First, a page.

Suddenly deciding to book a short trip for the weekend isn’t always bad. Especially not if it’s a short trip to go and see a Kaizers concert. And even more especially not if you notice after booking that the release concert of Das Kriegsensemble happens on the same day and you can get to see that one as well … two birds with one stone! Add in fantastic summer weather in Trondheim, and you just have to have a perfect day. =:-)
First up was the Kriegsensemble concert. I have to admit that somehow, I had expected something entirely different – though I’m not really sure WHAT I had expected. But I was really confused in the beginning. And don’t get me wrong; it was splendid right from the start! Six really solemn (well, at least at the beginning *g*), serious musicians in suits, stand-up bass/cello/viola/violin/piano/accordion, and they started out with an overture. Which sounded quite “kaizeresque”, true, but that was all. And then they announced that this was supposed to be Resistansen – uh, whut? When they played the song again as encore (“Those were all the songs that are on the album. But we’ll just play the first one again, it’s been a while already …” *g*), I did recognize a few references to Resistansen. But I had expected something different when I heard they’d play cover versions – namely what they did in the following song, the “Siste Maestro Dans”. A clear mixture of Maestro and Siste Dans. =;-) But I thought the songs were supposed to be in German? Up until then, there weren’t any vocals at all, in no language. In 170, they had a “Ja ja, wir kommen ja zurück” at least, but Die Polizei consisted purely of humming. Anyhow, that was slowly but surely the point of the concert where they “had” me. This was so absurd, you could not NOT grin. =;-) And all of this presented in such a sincere way! And that’s how it continued, and I thought that the adaptation of the songs got better and better. Prosessen, with the lyrics read in form of a speech, was awesome, and Ompa til du dør finally made the audience sing along and dance. As I said – that whole concert was really absurd and abstruse. But awesome and entertaining at the same time! The only thing I found a bit of a pity was that the songs weren’t really sung in German; except for Ompa til du dør, which therefore was maybe a bit misleading as first and only pre-taste of the album. But on the other hand, it maybe wasn’t that bad to be spared more of the rather awful German. =;-)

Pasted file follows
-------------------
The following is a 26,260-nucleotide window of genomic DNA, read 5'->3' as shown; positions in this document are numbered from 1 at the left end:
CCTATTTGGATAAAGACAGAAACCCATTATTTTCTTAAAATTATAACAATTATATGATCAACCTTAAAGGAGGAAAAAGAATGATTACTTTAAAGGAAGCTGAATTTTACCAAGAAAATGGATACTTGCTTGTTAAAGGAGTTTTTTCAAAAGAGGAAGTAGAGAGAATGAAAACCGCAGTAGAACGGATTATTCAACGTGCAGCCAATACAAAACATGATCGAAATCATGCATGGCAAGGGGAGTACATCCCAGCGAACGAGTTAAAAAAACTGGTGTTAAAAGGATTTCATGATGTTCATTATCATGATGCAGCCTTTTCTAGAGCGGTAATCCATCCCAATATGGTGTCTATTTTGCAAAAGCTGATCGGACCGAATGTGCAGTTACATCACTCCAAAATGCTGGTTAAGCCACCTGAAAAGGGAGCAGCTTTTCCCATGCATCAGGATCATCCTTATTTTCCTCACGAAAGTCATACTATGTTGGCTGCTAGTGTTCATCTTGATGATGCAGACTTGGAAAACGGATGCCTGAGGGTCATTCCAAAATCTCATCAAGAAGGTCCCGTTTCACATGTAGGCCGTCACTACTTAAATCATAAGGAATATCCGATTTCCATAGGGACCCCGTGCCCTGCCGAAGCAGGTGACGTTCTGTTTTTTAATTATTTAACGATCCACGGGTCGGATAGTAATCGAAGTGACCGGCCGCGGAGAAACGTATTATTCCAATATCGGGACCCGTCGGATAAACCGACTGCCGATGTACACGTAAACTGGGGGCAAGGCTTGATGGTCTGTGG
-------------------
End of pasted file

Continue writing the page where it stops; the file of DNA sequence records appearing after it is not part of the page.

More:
Some hours later, the fun continued under open skies at the gigantic Borggården – fully sold out with 6000 people in the audience. When the support Peevish Penfriend played, it wasn’t that crowded yet, but while we all waited for Kaizers, it really filled up. Also in the front, towards the side … in my opinion, it got way too crowded already before the concert, but surprisingly, it was really okay during the show – except for two girls whose only plan it apparently was to ruin at least parts of the concert for some people around me. Why are they always a few of those idiots? But well, I managed to keep them off my back and could enjoy the whole show.
To keep it short: It was awesome! A great atmosphere on both sides, and … well, what else? After the concert we noticed that there really wasn’t anything worth mentioning in the report. Hmm … “Janove dropped the microphone and pulled it up on stage again?” Well, that’s not really THAT spectacular. During Bøn fra helvete, Omen directed the singing of Hellraizer and Jackal, he was obviously bored during most parts of the concert, and as he was missing a vase this time, he saved the flowers by wrapping them into a wet towel. His soap bubble performance in Svarte katter didn’t quite work out (he was blowing and blowing, but no bubbles *g*), and when he finally managed a few bubbles, Mink destroyed them with his drum stick. =;-) Then the whole band had to tell Omen to sit back down, and afterwards, the Jackal dragged out the pause forever, while the audience was screaming and cheering.
The beginning of Hjerteknuser was really funny when the Jackal wanted to “jump-start” the song once again. He got up on the barrel and looked like he was about to do a back-flip, but of course he ended up doing a very cautious hop down. *gg* Oh right, and during Støv og sand, he wanted the audience to sing in three voices at the end. But maybe it would have been smarter to explain what he wanted … as it was, it was quite confusing. First, he asked one side of the audience to sing “like that” – but of course everyone sang the “normal” tune and not the one the Jackal had asked them to sing. The second part of the audience had to sing as usual, and by the time it was time for my side, most people had understood what the Jackal wanted, so that we managed to sing the intended note. However, the Jackal just sang the first note and not the full tune, so that was a bit too much to ask. Consequently, there was only one try for the audience. I guess that was “planned” to sound a bit differently. *g*
Okay, seems like there was actually a bit to report after all. =;-) But the concert was a great example that an awesome concert doesn’t need a lot of clownery on stage. Just the right chemistry between band and audience – and with such a polite and well-mannered audience with a ratio of 60% women and 40% men, that works our perfectly, of course. =;-)
As conclusion, we got Die Polizei – and the audience continued singing loudly for at least ten minutes after Kaizers disappeared from stage. The perfect finish for a wonderful concert.
- Aldri vodka, Violeta
- Siste dans
- Bøn fra helvete
- Tusen dråper regn
- Din kjole lukter bensin, mor
- En for orgelet, en for meg
- Støv og sand
- I ett med verden
- Kontroll på kontinentet
- Tokyo Ice til Clementine
- Philemon Arthur & The Dung
- Evig pint
- Svarte katter & flosshatter
- Drøm videre, Violeta
- Die Polizei
Tags: Borggården/Trondheim, Das Kriegsensemble, Kaizers Orchestra, Review, Trondheim